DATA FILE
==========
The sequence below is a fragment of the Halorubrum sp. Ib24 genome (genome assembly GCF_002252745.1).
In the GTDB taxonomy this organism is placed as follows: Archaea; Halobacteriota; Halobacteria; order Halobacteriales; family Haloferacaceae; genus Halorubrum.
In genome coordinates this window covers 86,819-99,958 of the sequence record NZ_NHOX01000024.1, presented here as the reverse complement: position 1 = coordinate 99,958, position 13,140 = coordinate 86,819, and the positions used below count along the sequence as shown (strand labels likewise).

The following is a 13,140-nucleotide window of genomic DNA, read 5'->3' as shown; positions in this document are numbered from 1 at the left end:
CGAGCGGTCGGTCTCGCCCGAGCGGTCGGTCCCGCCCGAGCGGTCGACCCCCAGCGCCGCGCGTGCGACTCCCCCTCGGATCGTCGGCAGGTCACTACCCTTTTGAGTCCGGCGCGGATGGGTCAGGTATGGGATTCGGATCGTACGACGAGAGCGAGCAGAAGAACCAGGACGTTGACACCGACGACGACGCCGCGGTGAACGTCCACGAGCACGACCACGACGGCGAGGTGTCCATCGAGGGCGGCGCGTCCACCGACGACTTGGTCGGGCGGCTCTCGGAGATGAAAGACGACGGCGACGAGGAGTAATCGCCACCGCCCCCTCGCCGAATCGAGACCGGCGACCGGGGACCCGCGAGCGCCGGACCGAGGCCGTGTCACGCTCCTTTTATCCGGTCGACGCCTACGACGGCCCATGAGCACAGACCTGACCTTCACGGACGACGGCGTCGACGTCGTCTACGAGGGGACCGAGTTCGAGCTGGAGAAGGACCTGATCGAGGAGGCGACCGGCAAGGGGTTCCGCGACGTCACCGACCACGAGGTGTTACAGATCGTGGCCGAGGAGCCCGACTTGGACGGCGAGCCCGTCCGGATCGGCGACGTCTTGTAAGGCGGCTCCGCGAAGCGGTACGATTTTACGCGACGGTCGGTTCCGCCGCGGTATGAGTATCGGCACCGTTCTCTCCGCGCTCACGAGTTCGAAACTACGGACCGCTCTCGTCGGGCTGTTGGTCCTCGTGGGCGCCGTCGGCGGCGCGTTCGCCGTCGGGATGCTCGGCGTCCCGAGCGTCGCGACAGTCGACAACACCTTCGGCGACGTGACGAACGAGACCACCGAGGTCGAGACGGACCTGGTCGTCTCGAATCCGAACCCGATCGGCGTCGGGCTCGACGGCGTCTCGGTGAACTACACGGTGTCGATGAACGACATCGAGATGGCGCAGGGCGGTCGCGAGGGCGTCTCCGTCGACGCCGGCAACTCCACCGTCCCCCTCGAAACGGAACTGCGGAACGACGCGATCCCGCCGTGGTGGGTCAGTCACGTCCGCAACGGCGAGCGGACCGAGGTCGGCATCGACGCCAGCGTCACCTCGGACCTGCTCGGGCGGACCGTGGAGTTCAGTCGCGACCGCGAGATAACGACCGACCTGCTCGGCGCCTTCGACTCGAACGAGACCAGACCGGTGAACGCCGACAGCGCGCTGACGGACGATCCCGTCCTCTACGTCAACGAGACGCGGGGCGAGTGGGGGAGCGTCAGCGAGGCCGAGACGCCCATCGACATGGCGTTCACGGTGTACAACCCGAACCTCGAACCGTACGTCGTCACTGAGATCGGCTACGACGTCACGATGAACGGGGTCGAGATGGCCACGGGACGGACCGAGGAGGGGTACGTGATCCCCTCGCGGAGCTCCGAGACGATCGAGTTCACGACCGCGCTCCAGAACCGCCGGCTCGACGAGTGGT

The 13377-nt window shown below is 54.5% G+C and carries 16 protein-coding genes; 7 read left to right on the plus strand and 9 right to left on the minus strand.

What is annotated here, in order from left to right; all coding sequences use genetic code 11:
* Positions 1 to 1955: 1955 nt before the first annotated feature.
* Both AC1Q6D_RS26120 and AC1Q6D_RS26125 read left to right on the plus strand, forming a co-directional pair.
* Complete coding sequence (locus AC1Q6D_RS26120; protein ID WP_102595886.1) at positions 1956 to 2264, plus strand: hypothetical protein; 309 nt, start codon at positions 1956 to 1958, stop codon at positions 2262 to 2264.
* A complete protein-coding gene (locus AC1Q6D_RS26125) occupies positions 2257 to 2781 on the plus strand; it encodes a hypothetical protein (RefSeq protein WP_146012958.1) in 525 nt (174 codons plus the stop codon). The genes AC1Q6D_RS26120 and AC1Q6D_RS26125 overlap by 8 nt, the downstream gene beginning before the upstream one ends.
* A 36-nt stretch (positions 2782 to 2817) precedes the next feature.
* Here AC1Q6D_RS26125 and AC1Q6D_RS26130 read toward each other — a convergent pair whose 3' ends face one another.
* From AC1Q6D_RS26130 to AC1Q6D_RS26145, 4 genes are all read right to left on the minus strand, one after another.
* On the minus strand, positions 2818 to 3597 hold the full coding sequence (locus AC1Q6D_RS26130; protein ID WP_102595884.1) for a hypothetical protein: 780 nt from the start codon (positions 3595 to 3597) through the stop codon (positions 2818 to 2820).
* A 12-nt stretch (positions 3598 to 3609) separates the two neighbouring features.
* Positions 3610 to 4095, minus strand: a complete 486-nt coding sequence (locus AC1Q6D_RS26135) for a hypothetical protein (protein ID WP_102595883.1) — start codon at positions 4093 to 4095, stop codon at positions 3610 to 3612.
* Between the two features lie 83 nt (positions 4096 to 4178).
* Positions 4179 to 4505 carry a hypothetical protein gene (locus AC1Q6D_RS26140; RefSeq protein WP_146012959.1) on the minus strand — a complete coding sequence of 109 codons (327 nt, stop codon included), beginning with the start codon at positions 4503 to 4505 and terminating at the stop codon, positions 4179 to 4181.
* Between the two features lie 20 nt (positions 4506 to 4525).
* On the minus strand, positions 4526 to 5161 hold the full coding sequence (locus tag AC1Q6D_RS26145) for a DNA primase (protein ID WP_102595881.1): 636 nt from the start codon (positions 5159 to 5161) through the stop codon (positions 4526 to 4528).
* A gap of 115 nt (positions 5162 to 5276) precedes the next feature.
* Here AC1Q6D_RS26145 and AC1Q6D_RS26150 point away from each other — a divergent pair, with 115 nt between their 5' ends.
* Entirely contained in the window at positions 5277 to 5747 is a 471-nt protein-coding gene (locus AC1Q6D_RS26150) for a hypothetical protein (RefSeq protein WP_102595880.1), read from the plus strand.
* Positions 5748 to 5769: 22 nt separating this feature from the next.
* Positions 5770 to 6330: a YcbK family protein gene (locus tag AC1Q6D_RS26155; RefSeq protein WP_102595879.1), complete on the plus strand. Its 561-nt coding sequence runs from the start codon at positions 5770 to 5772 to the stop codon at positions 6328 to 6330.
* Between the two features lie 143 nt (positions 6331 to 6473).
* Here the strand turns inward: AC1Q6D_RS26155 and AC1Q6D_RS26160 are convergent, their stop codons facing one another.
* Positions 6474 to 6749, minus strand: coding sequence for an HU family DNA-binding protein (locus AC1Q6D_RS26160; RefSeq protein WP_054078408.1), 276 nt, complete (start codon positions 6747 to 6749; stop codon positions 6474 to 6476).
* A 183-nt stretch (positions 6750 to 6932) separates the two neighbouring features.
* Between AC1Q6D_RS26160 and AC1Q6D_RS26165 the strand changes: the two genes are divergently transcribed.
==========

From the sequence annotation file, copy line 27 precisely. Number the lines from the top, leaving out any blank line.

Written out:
* Between the two features lie 143 nt (positions 6331 to 6473).